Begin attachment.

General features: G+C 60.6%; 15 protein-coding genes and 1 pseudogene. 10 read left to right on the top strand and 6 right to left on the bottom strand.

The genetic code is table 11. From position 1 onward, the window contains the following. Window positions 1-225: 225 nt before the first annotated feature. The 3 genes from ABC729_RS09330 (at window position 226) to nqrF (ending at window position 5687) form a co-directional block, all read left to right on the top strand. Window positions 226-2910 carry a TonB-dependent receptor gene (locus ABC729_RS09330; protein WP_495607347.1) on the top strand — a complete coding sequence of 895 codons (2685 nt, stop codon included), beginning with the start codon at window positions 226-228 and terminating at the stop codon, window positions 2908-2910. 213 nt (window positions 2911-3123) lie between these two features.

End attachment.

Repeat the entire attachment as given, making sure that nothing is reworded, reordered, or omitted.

General features: G+C 60.6%; 15 protein-coding genes and 1 pseudogene. 10 read left to right on the top strand and 6 right to left on the bottom strand.

The genetic code is table 11. From position 1 onward, the window contains the following. Window positions 1-225: 225 nt before the first annotated feature. The 3 genes from ABC729_RS09330 (at window position 226) to nqrF (ending at window position 5687) form a co-directional block, all read left to right on the top strand. Window positions 226-2910 carry a TonB-dependent receptor gene (locus ABC729_RS09330; protein WP_495607347.1) on the top strand — a complete coding sequence of 895 codons (2685 nt, stop codon included), beginning with the start codon at window positions 226-228 and terminating at the stop codon, window positions 2908-2910. 213 nt (window positions 2911-3123) lie between these two features.